Those who attempt a second marriage while the first still stands and is valid may tell themselves: Let us keep the phone number of the priest handy. Then if one of us is in danger of death, we will call him.—Yet, but is there any real contrition, i.e., a real change of heart? It is all preplanned. They have continued sinning as long as they still had the strength to sin--only when life begins to fail so they cannot go on sinning, will they say: I wish I had not done it. We wonder: is there any real repentance? We may doubt it. We do not mean to tell such persons to despair—the fear of death may cause them to finally see, or the heroic prayers and penances of someone else. But it is a hellish risk to stake one’s eternity on that possibility

A more pleasant thought: there is a spiral in the good direction too. If someone really lives what the faith calls for, gives up the things of the world more and more, then his ability to see supernatural truth grows more and more. There are cases known—such as St. Joseph of Cupertino—in which a not very bright and uneducated person may understand more of the ways of God, of theology, than highly trained theologians.

To come back to that line of the Gospel: so that seeing they may not see… Did Our Lord really want to blind them? Of course not. He even wept over the hardness of Jerusalem, which He saw was going to bring such a ruin upon it.

There is another way to help to understand. St. John in his First Epistle (4.8) wrote: "God is love." He did not say that God has love, but that God IS love. That was the only correct way to write. If he has said God has love, there would be a duality - God and His love. But God is supreme unity. So He is identified with His love. And there is more: He is also identified with mercy, with goodness, with justice—there are no real distinctions in God. So mercy and justice are identified with His Being, and so, with each other! But how?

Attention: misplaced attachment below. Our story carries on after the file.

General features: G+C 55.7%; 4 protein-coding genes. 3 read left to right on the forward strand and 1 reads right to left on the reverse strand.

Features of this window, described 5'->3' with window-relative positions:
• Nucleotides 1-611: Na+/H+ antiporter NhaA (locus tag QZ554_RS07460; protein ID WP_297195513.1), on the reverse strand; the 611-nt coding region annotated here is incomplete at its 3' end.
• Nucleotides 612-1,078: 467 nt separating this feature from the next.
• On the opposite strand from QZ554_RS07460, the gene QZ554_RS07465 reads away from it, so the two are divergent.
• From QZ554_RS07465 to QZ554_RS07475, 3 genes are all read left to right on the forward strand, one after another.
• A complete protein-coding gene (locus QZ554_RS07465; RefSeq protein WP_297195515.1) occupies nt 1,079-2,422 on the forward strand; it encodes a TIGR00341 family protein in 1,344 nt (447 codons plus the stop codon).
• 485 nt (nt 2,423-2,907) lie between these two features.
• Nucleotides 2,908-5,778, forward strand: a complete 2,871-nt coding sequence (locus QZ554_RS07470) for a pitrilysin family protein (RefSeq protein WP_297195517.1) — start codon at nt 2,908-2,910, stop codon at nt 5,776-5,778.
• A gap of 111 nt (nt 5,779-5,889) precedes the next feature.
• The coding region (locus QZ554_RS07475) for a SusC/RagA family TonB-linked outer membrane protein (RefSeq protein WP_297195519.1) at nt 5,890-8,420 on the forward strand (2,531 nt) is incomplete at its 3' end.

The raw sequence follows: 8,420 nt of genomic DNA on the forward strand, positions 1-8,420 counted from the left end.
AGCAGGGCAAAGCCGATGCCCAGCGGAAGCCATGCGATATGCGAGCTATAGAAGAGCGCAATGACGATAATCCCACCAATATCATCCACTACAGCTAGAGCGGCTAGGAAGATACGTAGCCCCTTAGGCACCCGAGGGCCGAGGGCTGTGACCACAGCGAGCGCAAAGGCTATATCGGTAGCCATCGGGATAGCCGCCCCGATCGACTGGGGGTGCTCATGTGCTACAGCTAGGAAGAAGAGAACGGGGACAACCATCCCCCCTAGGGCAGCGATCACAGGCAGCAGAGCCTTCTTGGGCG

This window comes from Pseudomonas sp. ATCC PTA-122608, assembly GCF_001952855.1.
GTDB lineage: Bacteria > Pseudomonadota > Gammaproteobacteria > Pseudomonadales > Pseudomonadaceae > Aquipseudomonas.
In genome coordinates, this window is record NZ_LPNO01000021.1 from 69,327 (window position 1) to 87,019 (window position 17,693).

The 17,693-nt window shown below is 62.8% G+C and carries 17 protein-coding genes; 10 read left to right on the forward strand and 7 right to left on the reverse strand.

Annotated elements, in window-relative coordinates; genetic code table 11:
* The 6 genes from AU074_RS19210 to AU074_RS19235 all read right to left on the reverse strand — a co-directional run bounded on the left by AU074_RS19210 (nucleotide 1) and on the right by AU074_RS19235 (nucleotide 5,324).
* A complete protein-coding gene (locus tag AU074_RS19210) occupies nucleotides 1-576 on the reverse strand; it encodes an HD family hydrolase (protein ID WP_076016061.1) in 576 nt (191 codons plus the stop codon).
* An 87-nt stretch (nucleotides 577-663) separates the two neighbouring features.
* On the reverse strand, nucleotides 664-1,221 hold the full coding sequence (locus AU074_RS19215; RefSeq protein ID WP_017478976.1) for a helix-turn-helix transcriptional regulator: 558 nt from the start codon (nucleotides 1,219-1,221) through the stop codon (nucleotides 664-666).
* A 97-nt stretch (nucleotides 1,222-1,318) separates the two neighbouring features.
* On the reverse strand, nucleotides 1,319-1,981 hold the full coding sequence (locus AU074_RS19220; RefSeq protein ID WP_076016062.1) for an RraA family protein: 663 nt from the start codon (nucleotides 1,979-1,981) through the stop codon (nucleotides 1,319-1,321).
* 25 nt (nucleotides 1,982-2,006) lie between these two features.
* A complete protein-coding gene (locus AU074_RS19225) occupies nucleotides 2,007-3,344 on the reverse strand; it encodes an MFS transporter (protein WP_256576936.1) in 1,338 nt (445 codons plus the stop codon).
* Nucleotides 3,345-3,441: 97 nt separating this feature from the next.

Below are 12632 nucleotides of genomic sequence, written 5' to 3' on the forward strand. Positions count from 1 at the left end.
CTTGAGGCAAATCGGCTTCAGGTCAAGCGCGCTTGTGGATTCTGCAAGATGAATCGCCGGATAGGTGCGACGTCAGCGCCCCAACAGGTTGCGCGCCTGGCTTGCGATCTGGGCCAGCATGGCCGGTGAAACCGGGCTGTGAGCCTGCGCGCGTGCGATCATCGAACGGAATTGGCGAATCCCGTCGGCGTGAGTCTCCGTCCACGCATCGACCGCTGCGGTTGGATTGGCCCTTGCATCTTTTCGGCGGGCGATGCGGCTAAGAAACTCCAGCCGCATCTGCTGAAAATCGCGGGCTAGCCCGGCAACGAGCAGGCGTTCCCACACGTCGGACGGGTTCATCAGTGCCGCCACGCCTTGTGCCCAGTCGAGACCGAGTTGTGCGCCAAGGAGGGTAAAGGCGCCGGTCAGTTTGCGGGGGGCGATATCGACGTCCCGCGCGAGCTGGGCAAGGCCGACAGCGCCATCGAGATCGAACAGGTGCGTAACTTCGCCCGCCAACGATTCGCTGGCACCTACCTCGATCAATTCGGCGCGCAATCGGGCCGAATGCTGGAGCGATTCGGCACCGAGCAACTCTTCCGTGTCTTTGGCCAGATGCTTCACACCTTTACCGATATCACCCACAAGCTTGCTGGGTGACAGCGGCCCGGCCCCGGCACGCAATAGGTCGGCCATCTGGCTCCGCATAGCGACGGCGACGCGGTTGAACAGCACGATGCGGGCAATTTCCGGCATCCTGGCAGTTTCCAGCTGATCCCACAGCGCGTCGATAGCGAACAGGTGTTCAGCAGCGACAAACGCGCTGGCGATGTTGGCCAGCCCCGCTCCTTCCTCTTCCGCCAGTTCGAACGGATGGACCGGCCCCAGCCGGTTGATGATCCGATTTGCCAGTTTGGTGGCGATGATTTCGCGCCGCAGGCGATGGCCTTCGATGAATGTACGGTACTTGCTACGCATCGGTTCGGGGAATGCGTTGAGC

With the help of this start we can begin to understand the how. We go back to look at the bad spiral:. the man is becoming more and more blind: he has earned that, by his sinning: it is justice.. But it is also mercy: for the more a person knows and understands of God, the greater his sin, if he does sin.. At the beginning of the process, if he foresees what may happen, he can and will take on the guilt of all that he does in later in blindness. Think of a man sitting down to have a few drinks;. he comes to a point where he sees: If I take two more, I will go out of my head, and heavens knows what I may do, running wild! At the later time when he is under the influence of alcohol, he may be incapable of sinning much at the moment. But when he embarked on that course, he foresaw, at least to some extent. He then took on the frightening responsibility of running wild and killing or destroying.

Therefore, in one and the same action, God’s dealing with him is both mercy and justice at the same time. So we can begin to see how mercy and justice are identified in Him.

But in the good spiral, the man who moves far on it gains more and more light. In one sense, he has earned it, but only secondarily- for no creature by its own power can establish a claim on God. So it is mercy that he gains light. Therefore his great light is both a gift of God, and something, secondarily earned in justice. Again, one and the same act of God is both mercy and justice.